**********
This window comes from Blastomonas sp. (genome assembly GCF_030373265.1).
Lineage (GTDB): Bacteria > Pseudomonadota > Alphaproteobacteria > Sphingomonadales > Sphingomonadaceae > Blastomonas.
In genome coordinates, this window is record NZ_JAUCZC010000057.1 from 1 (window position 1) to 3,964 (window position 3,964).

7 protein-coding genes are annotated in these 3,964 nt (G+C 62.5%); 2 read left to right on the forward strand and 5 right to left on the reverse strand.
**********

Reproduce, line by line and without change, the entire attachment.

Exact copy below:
This window comes from Blastomonas sp. (genome assembly GCF_030373265.1).
Lineage (GTDB): Bacteria > Pseudomonadota > Alphaproteobacteria > Sphingomonadales > Sphingomonadaceae > Blastomonas.
In genome coordinates, this window is record NZ_JAUCZC010000057.1 from 1 (window position 1) to 3,964 (window position 3,964).

7 protein-coding genes are annotated in these 3,964 nt (G+C 62.5%); 2 read left to right on the forward strand and 5 right to left on the reverse strand.